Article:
Behind Havana’s Doors

Written by Juliet Barcely, Photography by Miguel Angel Baez and Jorge Gavilondo

Cuba’s capital is a city of secrets. Architectural secrets, historical secrets, cultural secrets, scandalous secrets. To discover what goes on behind Havana’s doors requires diligent study. All along her streets you sense the life seething behind the ancient, sun-blistered portals. From within the buildings come snatches of song, bursts of laughter, amorous mutterings, explosions of music and the odd shrill scream of rage, but the doors remain firmly closed against the searing heat and all-permeating dust. Sometimes there’s almost noone to be seen in the streets, but what isn’t seen by the habaneros is often imagined and elaborated upon in extravagant gossip sessions behind closed doors, in which reports, rumours and Radio Bemba (bemba=lips) lavishly embroider upon the truth.

Only a small proportion of visitors to the city see behind her doors, either literally or metaphorically. Seeking sun, rum and romance, tourists reel merrily between beach, pool and the occasional day trip without ever appreciating the intoxicating complexity of this irrepressible city, whose qualities are so amply shared by its inhabitants. If you’re contemplating a trip to Cuba, your enjoyment and understanding of the country will be increased a hundredfold if you take the time to understand what lies behind Havana’s enigmatic doors.

Firstly it’s essential to open some of them. The sumptuous mansions of Old Havana were built by Mudéjar architects from Andalucia, and the Moorish stylistic tradition of ?houses whose designs shun the dazzle and dust of the streets in favour of the flower-filled shade of their inner courtyards can clearly be seen in La Habana Vieja. Long, apparently featureless walls are punctuated with massive mahogany portals which, if you push hard enough, will slowly swing open to reveal spectacular interior delights of columns, arches, stained glass, fountains and flower gardens.

The architectural marvels are not limited to Old Havana, however. The city is encircled by Renaissance and 18th century fortifications, and radiating outwards from the small nucleus of the Historical Centre is wave upon wave of stylistic development: Neoclassicism, Neobaroque, Art Nouveau, Art Deco, Modernism and wild combinations of the above which have perforce to be described as Eclecticism because no one can quite decide what else to call them. In many cases, buildings still retain their original decorative schemes and furnishings in aesthetic statements of amazing intensity.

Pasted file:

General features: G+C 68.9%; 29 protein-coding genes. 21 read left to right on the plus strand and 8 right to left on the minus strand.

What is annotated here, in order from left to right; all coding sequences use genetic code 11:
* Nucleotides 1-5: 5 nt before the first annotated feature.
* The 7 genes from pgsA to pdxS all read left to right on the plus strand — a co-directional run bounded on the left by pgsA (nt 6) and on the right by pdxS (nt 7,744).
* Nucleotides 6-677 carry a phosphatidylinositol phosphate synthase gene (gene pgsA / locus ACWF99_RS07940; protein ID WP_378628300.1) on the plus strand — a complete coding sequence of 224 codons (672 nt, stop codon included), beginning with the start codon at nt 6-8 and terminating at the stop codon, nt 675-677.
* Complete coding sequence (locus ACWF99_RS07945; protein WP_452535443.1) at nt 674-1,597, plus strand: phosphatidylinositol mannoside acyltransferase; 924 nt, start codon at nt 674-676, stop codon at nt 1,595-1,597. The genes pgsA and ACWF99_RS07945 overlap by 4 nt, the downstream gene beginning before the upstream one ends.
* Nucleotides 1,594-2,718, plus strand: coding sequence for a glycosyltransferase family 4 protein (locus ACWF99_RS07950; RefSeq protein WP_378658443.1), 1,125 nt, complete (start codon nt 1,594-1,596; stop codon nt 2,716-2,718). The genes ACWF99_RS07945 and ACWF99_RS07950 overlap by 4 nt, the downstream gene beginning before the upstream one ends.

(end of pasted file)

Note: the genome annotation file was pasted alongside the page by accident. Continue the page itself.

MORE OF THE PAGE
Other doors open onto considerable cultural surprises. Pass through those of the Gran Teatro de La Habana to see the best opera and ballet in the Caribbean and amongst the best in the Americas. Behind those of the old Asturian club lies a world-class collection of international art. Heard some incredible salsa emanating from an anonymous-looking apartment building in Centro Habana? Don’t knock, noone could possibly hear you through the racket, just open the door and be enveloped in a steamy maelstrom of rum, casino and hilarity. Want to buy presents to take home? Shove on the big plate-glass door beneath the ornate canopy at the corner of Mercaderes and Obrapia to find yourself in the cool, scented atmosphere of Habana 1791, where experienced aromatherapists blend bespoke perfumes and seal them in ornate bottles.
Longing for the perfect cigar? Climb a small stair from the courtyard of the house of the Count of Villanueva, teeter along a creaky wooden passage and open a modest door into one of Havana’s very best, most picturesque and most anonymous cigar shops, where many aficionados from overseas maintain private humidors. Feeling a little faint after too much sightseeing? Open the mysterious door of the Museum of Chocolate.

Only vaguely a museum (a scattering of artefacts and some engaging wall panels), it’s really a temple to chocaholism, where tantalising truffles are made in front of you by graduates of the Cuban School of Chocolatiers.

Other doors open to reveal Havana’s fabulous nightlife. Those in the know begin their evening by ushering their friends through the pink, pearlised portals of a classic Cadillac, cocktails in hand, to cruise up the Malecón ocean drive at sunset, en route to dinner in one of the local paladares, restaurants run in private houses. Behind a slightly sinister door in a crumbling palace in Centro Habana lies Paladar La Guarida, patronised by everyone from Jack Nicholson to the Queen of Spain – don’t leave Havana without tasting La Guarida’s fabulous New Cuban Fusion food. After dinner, swing through the magenta leather doors of the Copa Room nightclub to see a wildly glamorous Fifties cabaret and lap up daiquiris as you lounge on the overstuffed aubergine banquettes.

Every year, there’s a night on which every door in Havana is flung wide open. This is New Year’s Eve, for which everyone in the city prepares for months. Most people eat dinner with their families then sally forth to spend the rest of the night drinking and dancing in and out of all their friends’ houses. Perhaps the most spectacular place for visitors to the city to be on the night of December 31 is La Plaza de la Catedral, where the entire square is converted into a scintillating outdoor party with a superb dinner, cabaret and dancing to some of the city’s best musicians. Book early to be sure of a good table; you’ll have the time of your life and, in the early hours of January 1, happily the worse for wear after a dizzying night of rum and riot, you’ll stagger back to your suite at the Hotel Saratoga and, with a sigh of delicious exhaustion, firmly close the door.

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